17. 17. Genetically modified (GM) crops are engineered to: 5.15 evaluate the potential for using genetically modified plants to improve food production (illustrated by plants with improved resistance to pests) • Have bigger yields • Produce their own insecticide • Be frost resistant (e.g. frost resistant strawberries) • Have resistance to disease • Grow in harsher environments (e.g. drought-resistant rice) • Grow in harsher environments (e.g. salt resistant wheat) • Have a longer sell-by date (e.g. non-squash tomatoes) • Be a different colour / taste to normal (e.g. chocolate flavoured carrots) • Have vitamins in them that they would not normally have (e.g. golden rice) • Have stronger taste (e.g. chilli's) • Be easier to eat (e.g. easy-peel oranges)
  18. 18. CLONING Syllabus points 5.17 – 5.20 Cloning is used to make many copies of a single individual. Usually the individual has a very desirable phenotype and has often been produced at the end of a Selective Breeding or GE programme. CLONES ARE: Genetically Identical Organisms Start 2min
  19. 19. Cloning in Plants 5.18 understand how micropropagation can be used to produce commercial quantities of identical plants (clones) with desirable characteristics The easiest way to clone a plant is to take a cutting or a graft (asexual reproduction). However, micro propagation (tissue culture) can be used in large-scale cloning programmes. Which desirable characteristics in cloned plants do you want to express (selective breeding vs GM)?
  20. 20. Diagram of Propagation 5.17 describe the process of micropropagation (tissue culture) in which small pieces of plants (explants) are grown in vitro using nutrient media
  21. 21. Diagram of Propagation 5.17 describe the process of micropropagation (tissue culture) in which small pieces of plants (explants) are grown in vitro using nutrient media
  22. 22. Micro propagation 5.17 describe the process of micropropagation (tissue culture) in which small pieces of plants (explants) are grown in vitro using nutrient media 1) Micro-propagation - small pieces of plants (explants) or tissue samples are grown in a Petri dish on nutrient medium (agar). Growing a living organism in an artificial environment is called In Vitro. 2) Hormones / bleach are added to the explant so it will grow into a miniature plant (a plantlet). 3) This can be done on a huge scale to produce 1000s of plantlets from a single culture.
  23. 23. Diagram of Propagation 5.17 describe the process of micropropagation (tissue culture) in which small pieces of plants (explants) are grown in vitro using nutrient media How do you draw it? Include vocabulary: Auxin/Bleach Nutrient agar In Vitro Cutting/Tissue Sample/explants Plantlets (you can include more)
  24. 24. Advantages and Disadvantages to clones 5.17 describe the process of micropropagation (tissue culture) in which small pieces of plants (explants) are grown in vitro using nutrient media
  25. 25. Animal Cloning 5.19 describe the stages in the production of cloned mammals involving the introduction of a diploid nucleus from a mature cell into an enucleated egg cell, illustrated by Dolly the sheep • Take an embryonic cell • Remove it’s nucleus (enucleate it) • Replace with the nucleus from an adult cell (from the animal you want to clone) • Give it an electrical shock • The embryonic cell grows into an embryo clone of the adult, from which the donor nucleus came
  26. 26. Animal Cloning 5.19 describe the stages in the production of cloned mammals involving the introduction of a diploid nucleus from a mature cell into an enucleated egg cell, illustrated by Dolly the sheep This process was used to create Dolly the sheep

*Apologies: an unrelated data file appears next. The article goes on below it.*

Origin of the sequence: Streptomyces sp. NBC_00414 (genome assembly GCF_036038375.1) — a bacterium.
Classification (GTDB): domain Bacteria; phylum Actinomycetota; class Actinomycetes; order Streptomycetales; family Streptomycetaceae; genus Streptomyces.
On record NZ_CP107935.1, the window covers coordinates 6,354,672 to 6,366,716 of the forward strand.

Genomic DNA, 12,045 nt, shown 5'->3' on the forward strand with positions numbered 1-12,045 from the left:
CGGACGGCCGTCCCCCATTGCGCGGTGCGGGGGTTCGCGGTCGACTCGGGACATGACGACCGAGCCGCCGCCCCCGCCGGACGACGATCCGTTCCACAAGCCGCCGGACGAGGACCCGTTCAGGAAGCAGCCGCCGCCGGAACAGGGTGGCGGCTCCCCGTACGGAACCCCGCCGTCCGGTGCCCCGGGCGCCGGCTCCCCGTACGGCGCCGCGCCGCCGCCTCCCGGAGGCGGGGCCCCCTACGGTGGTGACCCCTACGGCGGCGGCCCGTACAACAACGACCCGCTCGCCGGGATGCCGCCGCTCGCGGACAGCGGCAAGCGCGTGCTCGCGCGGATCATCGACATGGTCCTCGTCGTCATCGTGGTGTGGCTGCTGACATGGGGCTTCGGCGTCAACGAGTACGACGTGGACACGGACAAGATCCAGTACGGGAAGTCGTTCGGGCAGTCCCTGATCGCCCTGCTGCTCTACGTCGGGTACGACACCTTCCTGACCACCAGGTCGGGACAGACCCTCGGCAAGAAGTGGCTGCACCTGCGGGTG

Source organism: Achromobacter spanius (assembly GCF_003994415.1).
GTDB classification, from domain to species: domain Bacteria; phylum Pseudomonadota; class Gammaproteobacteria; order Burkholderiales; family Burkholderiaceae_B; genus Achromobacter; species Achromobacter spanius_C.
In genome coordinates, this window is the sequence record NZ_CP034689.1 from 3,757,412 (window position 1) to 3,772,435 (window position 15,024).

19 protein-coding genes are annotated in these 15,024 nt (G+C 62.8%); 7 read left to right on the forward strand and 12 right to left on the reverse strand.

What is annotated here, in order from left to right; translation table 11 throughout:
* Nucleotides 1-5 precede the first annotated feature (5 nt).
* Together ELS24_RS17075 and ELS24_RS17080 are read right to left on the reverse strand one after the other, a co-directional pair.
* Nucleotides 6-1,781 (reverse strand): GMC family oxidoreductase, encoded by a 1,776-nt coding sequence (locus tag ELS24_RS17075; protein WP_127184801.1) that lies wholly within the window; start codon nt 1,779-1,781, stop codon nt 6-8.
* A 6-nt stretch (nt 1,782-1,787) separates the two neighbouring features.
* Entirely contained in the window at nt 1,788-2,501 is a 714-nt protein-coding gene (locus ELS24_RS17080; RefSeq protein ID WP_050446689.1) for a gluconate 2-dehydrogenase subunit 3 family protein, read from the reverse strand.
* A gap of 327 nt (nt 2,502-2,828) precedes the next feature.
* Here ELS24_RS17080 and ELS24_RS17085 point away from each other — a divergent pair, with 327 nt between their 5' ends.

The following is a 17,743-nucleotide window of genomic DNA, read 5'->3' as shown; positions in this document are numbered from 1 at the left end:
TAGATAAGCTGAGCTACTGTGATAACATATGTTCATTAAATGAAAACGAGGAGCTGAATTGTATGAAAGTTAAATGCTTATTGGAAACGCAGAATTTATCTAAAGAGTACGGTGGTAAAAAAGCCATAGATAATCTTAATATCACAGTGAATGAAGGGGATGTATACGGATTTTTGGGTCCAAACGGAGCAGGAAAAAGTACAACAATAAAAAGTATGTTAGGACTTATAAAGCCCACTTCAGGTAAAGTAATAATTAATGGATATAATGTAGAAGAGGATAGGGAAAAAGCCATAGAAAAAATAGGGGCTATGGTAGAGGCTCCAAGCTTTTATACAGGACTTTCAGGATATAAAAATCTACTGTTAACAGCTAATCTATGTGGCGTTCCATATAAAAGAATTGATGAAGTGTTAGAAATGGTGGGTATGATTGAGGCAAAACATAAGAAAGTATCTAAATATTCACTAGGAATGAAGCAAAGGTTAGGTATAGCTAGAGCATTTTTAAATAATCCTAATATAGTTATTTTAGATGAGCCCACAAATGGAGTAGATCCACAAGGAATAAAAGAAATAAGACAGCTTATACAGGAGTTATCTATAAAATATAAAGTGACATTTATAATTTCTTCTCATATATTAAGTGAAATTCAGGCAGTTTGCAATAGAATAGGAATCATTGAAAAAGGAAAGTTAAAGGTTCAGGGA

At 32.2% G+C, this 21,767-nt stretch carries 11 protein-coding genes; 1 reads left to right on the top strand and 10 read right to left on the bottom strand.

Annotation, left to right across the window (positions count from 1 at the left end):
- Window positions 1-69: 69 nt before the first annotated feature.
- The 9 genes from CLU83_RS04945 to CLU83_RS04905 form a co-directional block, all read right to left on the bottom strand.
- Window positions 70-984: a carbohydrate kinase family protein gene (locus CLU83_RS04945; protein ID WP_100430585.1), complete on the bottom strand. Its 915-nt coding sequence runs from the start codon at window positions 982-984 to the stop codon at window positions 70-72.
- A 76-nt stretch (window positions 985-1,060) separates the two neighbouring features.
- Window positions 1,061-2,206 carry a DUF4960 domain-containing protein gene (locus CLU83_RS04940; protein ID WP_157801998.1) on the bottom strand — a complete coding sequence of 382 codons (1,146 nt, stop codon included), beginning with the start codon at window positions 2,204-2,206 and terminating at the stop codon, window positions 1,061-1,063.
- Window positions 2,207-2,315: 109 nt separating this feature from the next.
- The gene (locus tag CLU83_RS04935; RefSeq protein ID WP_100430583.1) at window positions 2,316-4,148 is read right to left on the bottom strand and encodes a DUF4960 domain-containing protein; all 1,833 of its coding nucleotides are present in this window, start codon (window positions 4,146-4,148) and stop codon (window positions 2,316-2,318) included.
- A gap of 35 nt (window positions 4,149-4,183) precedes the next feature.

27. 27. Animal Cloning 5.19 describe the stages in the production of cloned mammals involving the introduction of a diploid nucleus from a mature cell into an enucleated egg cell, illustrated by Dolly the sheep
  28. 28. WHY CLONE? 5.20 evaluate the potential for using cloned transgenic animals, for example to produce commercial quantities of human antibodies or organs for transplantation. (TA) Cloning can be used beneficially in agriculture to increase the yield of crop plants. Cloning genetically engineered animals organisms allows us to mass-produce very useful organisms e.g. the E. coli bacterium that makes human insulin has been cloned many times. Now all diabetics have access to human insulin.
  29. 29. Making Insulin 5.20 evaluate the potential for using cloned transgenic animals, for example to produce commercial quantities of human antibodies or organs for transplantation. (TA)
  30. 30. Human antibodies 5.20 evaluate the potential for using cloned transgenic animals, for example to produce commercial quantities of human antibodies or organs for transplantation. (TA) To make human antibodies: 1.Create transgenic mice with human DNA (for immune system) 2.Infect mice with disease 3.Mice produce human antibodies to disease 4.Collect mouse blood and remove antibodies 5.Inject sick humans with antibodies 1)Milk it or Bleed it 2)Can give more blood
  31. 31. COMMERCIAL ORGANS FROM CLONES!!!! 5.20 evaluate the potential for using cloned transgenic animals, for example to produce commercial quantities of human antibodies or organs for transplantation. (TA) The key word to this syllabus point is EVALUATE 1) Morality 2) Political 3) Religious Start 11.15
  32. 32. The CLONE Wars!!!! 5.20 evaluate the potential for using cloned transgenic animals, for example to produce commercial quantities of human antibodies or organs for transplantation. (TA) Advantages Development of cloned animals which have been genetically engineered to produce valuable proteins in their milk or blood. Create identical organisms with exact genetic characteristics required. Cloning can save animals form extinction. Disadvantages Concerns about the ethics of cloning. Cloning limits variation. This can effect natural selection. Concerns about using the technique to clone humans in the future.